Edwin James Brady was an Australian poet, short story writer and journalist. A committed nationalist, he took an active interest in the Labour party and wrote a number of articles on socialist and economic issues of the day.
He was born on the 7th August 1869 at Carcoar in New South Wales, the son of Irish immigrants. His father, Edward John, had originally migrated to America where he fought in the Civil War but he then moved on to Australia and became a mounted policeman. He still had thoughts of living in America and the family moved to Washington DC when Edwin was 12 years old but this lasted for only one year and they then returned to Australia, settling in Sydney. They boy then went to two Catholic schools but did not take his education any further.
After a spell working at the docks as a timekeeper he took up journalism, editing a socialist paper called the Australian Workman. He briefly had political ambitions but settled for the life of a writer, producing work for a number of publications including the Sunday Times and the Arrow. Like many other budding poets, Brady found an outlet for his work in the Bulletin and his first verses appeared there in the Spring of 1891. It took another 8 years before his first collection was published under the title The Ways of Many Waters.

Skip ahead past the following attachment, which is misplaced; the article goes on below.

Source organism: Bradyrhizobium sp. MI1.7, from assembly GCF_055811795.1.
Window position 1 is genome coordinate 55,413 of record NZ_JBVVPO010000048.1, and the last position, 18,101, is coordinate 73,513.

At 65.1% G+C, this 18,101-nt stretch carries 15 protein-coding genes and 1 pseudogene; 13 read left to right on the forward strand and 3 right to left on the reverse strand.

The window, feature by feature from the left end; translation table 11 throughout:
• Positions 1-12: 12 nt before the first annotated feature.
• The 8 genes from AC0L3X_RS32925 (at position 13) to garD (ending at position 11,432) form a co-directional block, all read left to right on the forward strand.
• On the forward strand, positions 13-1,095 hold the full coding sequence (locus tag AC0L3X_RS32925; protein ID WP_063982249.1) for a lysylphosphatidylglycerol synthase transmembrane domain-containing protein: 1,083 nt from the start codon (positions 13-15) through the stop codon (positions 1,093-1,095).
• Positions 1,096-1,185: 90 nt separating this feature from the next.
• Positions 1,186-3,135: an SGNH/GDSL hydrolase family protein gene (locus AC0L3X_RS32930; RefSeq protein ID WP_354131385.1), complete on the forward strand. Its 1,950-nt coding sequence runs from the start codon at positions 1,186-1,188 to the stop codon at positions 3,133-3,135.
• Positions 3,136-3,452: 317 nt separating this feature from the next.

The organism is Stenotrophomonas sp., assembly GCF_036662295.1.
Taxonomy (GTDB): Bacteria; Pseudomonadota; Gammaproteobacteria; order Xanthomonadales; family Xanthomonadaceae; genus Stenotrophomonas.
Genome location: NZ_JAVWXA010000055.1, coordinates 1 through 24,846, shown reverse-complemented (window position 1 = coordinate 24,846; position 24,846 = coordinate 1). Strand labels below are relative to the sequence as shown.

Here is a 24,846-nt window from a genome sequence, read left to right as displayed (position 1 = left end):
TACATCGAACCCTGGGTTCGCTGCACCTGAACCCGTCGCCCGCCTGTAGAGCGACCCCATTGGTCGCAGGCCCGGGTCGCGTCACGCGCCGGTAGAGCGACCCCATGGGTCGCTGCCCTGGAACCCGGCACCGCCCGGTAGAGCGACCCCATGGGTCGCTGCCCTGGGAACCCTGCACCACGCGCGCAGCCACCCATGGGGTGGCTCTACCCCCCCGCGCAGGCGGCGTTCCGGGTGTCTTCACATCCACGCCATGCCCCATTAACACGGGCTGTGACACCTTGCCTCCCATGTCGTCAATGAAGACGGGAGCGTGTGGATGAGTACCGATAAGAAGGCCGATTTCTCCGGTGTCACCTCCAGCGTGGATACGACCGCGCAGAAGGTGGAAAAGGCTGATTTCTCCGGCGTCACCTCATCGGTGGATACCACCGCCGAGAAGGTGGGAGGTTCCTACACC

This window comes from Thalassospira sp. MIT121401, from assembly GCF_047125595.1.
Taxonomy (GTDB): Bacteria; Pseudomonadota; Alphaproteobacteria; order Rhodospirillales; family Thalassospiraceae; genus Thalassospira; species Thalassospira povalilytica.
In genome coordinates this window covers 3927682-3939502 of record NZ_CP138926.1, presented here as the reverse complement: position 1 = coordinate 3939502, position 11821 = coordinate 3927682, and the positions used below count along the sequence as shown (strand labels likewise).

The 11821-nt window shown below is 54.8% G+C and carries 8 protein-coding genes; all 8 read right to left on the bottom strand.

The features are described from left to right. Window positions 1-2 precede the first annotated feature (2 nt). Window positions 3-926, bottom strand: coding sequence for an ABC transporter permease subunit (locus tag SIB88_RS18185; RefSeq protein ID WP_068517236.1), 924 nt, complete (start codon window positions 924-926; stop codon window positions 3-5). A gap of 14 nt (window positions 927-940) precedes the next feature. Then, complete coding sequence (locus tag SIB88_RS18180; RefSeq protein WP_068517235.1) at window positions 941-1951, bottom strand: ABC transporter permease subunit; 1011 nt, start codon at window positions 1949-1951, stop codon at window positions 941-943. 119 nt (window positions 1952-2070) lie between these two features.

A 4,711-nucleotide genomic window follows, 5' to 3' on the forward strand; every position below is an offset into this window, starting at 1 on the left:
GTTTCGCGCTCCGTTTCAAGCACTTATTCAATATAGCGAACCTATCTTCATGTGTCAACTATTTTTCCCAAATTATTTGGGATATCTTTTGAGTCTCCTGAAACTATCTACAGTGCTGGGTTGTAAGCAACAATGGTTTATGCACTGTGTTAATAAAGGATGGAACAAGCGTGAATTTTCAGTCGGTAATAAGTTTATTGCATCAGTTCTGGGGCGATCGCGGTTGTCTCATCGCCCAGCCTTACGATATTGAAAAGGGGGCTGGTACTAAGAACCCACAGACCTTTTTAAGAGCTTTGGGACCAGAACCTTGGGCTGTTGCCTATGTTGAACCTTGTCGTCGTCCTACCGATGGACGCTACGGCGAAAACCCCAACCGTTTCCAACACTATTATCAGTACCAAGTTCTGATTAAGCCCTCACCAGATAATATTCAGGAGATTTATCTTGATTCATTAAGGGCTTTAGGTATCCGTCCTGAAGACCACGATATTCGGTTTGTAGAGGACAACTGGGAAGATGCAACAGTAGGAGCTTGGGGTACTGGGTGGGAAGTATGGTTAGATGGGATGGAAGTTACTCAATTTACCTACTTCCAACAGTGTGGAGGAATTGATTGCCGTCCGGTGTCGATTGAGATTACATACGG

During the next few years he did a bit of travelling by wagon and enjoyed the country life for a while, but this did not last and, by 1906, he was working in Melbourne. His writing output increased to the point where, in 1911, he had a number of books published including one account of his long wagon trip around the country which he called The King’s Caravan. Shortly afterwards he had another collection of verse published which was called Bells and Hobbles. Eventually he found city life a little distracting so he set up home in a small town in Victoria called Mallacoota and he liked it so much that he remained there for the rest of his life. Others followed his lead and a sizeable writers’ and artists’ colony was soon established.
Much of his poetry has a strong nautical theme. His love for ships and boats, and “the grey, grey water”, comes out in poems such as Twilight. The opening verses are reproduced here:
It is very likely that he got his interest in travelling over land and sea from his father and, although he did not replicate those travels to the same degree, he liked to write about such adventures. His book Two Frontiers, published in Sydney in 1944, was about his father’s time in both America and Australia and he was encouraged to write this by the award of Commonwealth literary fellowships which specifically prompted this writing project.
An even more significant publication was seen in 1918 with his book Australia Unlimited which was his call for an immediate and significant increase in the country’s population. Although immigration had been healthy he saw that if the economy was to grow Australia needed more people.
Edwin James Brady died on the 22nd August 1952 at the age of 83. He had been married three times and these unions produced six children.